ROSENBERGER: An Honor for Clinton’s Collegiate Legacy
Published: Tuesday, February 4, 2014
Updated: Tuesday, February 4, 2014 01:02
While Georgetown has many respected and accomplished alumni, one individual stands in a league of his own in terms of prestige and attainment. William Jefferson Clinton, the 42nd president of the United States, captures many of the values that make Georgetown great and deserves to be celebrated with a building named in his honor.
Georgetown’s history is a complicated one in which the only reliable factor has been a lack of funds. Clinton, like this university, came from humble roots to assume a position of the highest prestige. In the early- to mid-1900s, Georgetown could count on a steady stream of America’s most talented young Catholic students to help it succeed. As Catholics assimilated into society, they choose schools seen as more prestigious, and Georgetown suffered. The school’s renaissance came when it began to attract academically gifted young people independent beyond its Catholic identity. One such person was the young Bill Clinton. Clinton, a Baptist from Arkansas, came to Georgetown to be in the nation’s capital and to participate in a vibrant academic community.
Georgetown could only benefit from having a building named in honor of its most famous graduate. Other Georgetown values, such as creating wealth, enacting social justice and — more recently — focusing keenly on physical appearance, also are embodied in Clinton.
One story that has captured the rapid change in Georgetown’s institutional culture at that time involves Clinton meeting with a Jesuit faculty member within weeks of his graduation. This member encouraged Clinton to consider the priesthood, to which the future president replied, “I will, Father, but first I will have to become a Catholic.”
Clinton’s experience mirrors that of a multitude of students who have enjoyed the Georgetown community in the years since he graduated. Many religious traditions can be practiced and celebrated here. Georgetown, uniquely among American universities, takes an active role in feeding the spiritual hunger of all of its undergraduates, irrespective of their faith backgrounds.
Clinton was an active leader at Georgetown, but he was not always a successful one. He lost races for student government, yet went on to far greater things. At Georgetown, we do not let a temporary lack of success serve as a disqualifier, nor do we take success for granted. Clinton captures the striving spirit and ambition that many Georgetown students seek to cultivate.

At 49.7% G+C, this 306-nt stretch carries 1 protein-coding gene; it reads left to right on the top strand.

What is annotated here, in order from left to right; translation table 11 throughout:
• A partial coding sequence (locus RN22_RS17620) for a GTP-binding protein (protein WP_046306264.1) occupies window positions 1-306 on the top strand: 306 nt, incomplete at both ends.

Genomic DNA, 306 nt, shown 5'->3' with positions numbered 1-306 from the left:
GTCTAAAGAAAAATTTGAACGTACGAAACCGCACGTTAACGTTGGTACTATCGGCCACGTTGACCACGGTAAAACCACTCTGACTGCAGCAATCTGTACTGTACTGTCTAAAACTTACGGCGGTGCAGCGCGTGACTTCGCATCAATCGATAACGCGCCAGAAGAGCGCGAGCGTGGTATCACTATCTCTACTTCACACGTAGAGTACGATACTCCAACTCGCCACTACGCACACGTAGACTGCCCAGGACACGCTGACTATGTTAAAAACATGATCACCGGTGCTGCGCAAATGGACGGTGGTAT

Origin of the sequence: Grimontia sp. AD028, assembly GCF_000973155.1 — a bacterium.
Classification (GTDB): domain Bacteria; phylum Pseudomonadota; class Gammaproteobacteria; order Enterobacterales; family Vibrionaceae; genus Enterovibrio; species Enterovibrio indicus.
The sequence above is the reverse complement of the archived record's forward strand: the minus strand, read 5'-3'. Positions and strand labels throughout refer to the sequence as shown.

While Clinton is certainly deserving of a building, one wonders what that building should be. The obvious and most immediate choice is the Northeast Triangle project. While we fifth-floor Harbin residents will always be able to claim that we’ve lived on the floor once occupied by Clinton during his time as an undergraduate, countless current and future Hoyas could live in a beautiful residence hall that bears his name. Naming an enormous student housing project after Clinton is uniquely appropriate. While efforts to give the name of this building to another Jesuit or notable donor are noble, the activities of a Georgetown housing complex are entirely better suited to a Clinton moniker.
Some might claim that naming a building after Clinton is unprecedented or premature. Even as a staunch Republican, I would argue that there is no better name and no better time for it. Becoming president with a Georgetown degree was, at the time, unprecedented. Clinton helped solidify our reputation as a premier destination for future leaders, and he may have paved the way for countless more Hoyas. We should not wait for Clinton to age before honoring him in this manner. The former president has been an active presence on this campus since his time in office and would enjoy the permanent recognition of his importance to our community. For better or worse, Clinton captures the ideal of a Georgetown career. He managed to rack up astounding achievements while having a fantastic time doing it. Hoyas of the future deserve to reach toward their aspirations in a hall named for this great man.
Tim Rosenberger is a sophomore in the College. THE CHURCH AND STATESMAN appears every other Tuesday.